I didn’t know him, but he said something I’ll never forget. He said, “Don’t you ever worry when you’re walking alone. The worry will kill you. Just whistle, and, walk very fast. Don’t stop. Whistle, and walk. You’ll get home all right.”

It worked.

I think you remember the boom box I had, it was the best boom box a hundred bucks could get you at Sears. I decked it out with metallic stickers and a Native American guitar strap. You and I played that thing to death when we were out on our walking nights.

One night, the play button broke. We were so disappointed, we couldn’t get the damn thing to stay pressed down. Then, luck! We got the button to stick, just when we’d reached House of Pizza.

When we got into the booth we were told to turn the music off. A conundrum: We’d worked hard to get that play button to stay. I turned the volume down very low. The album, after all, was from our ear-bleeding concert.

The chef came out from around the counter and leaned into our table. His eyes were blood red. He said, this restaurant was in mourning. Turn off the radio. Les Hakey had died.

Death comes and the music stops. When Randy Rhoads died you called me, and you were heartbroken. There would be no more music, played his way. I met you in your driveway and we talked it out, for ages.

When my father died, on Mother’s Day 1984, I called you. You were in my driveway within two minutes. I never told you how it felt. Dad dying was like my family being crushed inside a collapsing house, with all the wood beams and plaster falling on our heads. We had to get out individually, on our own, or fall where we were caught. We couldn’t help each other, we were thrashing, choking, not able to see.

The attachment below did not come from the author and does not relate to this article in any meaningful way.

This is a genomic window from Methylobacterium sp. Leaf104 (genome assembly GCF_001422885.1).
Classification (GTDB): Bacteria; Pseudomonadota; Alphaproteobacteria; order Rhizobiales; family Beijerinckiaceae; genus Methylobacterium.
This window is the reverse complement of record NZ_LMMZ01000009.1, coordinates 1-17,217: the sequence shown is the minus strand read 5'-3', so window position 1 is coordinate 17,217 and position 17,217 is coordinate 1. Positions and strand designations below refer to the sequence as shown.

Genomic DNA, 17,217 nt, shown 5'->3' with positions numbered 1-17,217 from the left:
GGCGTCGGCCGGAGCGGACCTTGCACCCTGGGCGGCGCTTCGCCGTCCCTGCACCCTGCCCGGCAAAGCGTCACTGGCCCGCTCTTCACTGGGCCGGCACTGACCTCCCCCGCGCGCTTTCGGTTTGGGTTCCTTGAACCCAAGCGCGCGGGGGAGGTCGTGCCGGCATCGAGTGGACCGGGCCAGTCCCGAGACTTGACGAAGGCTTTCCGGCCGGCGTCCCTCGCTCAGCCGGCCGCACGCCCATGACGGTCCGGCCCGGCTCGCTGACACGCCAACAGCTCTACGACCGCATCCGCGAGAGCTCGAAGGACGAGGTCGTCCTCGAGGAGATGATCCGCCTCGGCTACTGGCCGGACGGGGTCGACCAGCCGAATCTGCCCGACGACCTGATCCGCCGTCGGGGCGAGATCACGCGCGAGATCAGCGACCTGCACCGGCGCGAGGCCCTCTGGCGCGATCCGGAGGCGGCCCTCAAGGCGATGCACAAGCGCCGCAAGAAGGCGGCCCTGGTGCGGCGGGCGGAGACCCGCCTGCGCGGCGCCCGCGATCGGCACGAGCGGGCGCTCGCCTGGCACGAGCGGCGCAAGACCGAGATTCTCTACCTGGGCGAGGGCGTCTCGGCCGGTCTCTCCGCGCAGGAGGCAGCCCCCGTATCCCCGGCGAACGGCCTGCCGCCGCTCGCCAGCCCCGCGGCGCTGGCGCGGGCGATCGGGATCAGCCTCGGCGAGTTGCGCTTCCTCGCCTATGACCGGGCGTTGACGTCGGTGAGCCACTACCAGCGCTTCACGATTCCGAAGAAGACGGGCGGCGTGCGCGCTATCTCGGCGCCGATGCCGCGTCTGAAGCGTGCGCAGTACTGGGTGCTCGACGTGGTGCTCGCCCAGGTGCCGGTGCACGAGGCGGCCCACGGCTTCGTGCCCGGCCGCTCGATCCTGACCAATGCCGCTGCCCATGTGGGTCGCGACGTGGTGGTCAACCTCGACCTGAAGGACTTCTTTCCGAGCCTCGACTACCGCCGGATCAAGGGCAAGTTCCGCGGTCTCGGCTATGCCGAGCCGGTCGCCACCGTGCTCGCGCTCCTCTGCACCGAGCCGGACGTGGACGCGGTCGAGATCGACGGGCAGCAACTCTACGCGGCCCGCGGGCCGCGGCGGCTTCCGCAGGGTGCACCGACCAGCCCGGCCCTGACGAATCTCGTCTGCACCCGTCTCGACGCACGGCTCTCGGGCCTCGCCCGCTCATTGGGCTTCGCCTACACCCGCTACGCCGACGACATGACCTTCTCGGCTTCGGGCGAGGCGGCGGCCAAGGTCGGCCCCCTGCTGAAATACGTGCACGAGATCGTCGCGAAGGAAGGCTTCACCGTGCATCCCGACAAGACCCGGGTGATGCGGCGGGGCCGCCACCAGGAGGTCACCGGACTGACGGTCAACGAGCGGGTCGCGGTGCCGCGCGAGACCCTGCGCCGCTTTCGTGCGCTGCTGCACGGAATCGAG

One person pulled me out of that mess. It was, of course, you.

You dusted me off, cleaned my face, kept the curious away.

You ignored what I told you and listened to what I had to say. I went away for awhile and you wrote to me every week. When I told you I was going to have a very bad year, you said we were going to have a very bad year. When I told you I was going to rot alone on New Year’s, you told me that night was so overrated anyway. But you came by. Anyway.

Because you were my best friend.

When the world did its damage, my best friend was my barrier.

About Ara Hagopian's The LITERATE Show

For over thirty years, I have enjoyed drawing beautiful shapes and writing complementary stories. The imagery tends to focus on our place in the world—whomever or whatever we may be. I am influenced by Twentieth Century history—I read vintage magazines, books and letters. Inspiration comes from visualizing human achievement and personal interaction—derived from people, places and things which may be obscure, but never insignificant. My pen-and-ink THE MAGNIFICENT RECOVERY was selected by the Museum of Fine Arts, Boston for their 2008 summer art auction.
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5 Responses to My Best Friend

  1. Cynthia says:

    Excellent story

    Sent from my iPhone

    >

  2. Liza says:

    Another great read. You don’t need many friends, you just need one good one! Amazing how you handled Danny. You had a sense of maturity at that age to figure out what could work to alleviate the tension. And it worked. A win win solution for both of you.

    • Thank you. What’s missing from this story is one of the great friends of my life, she was very important to me in my senior year in HS. We talked on the phone for hours every night and she gave me perspectives I wasn’t getting from the kids in my town. She was extra-special indeed, and just what I needed that school year, and that summer of ’83. What a lucky boy I was, to have such great people in my life.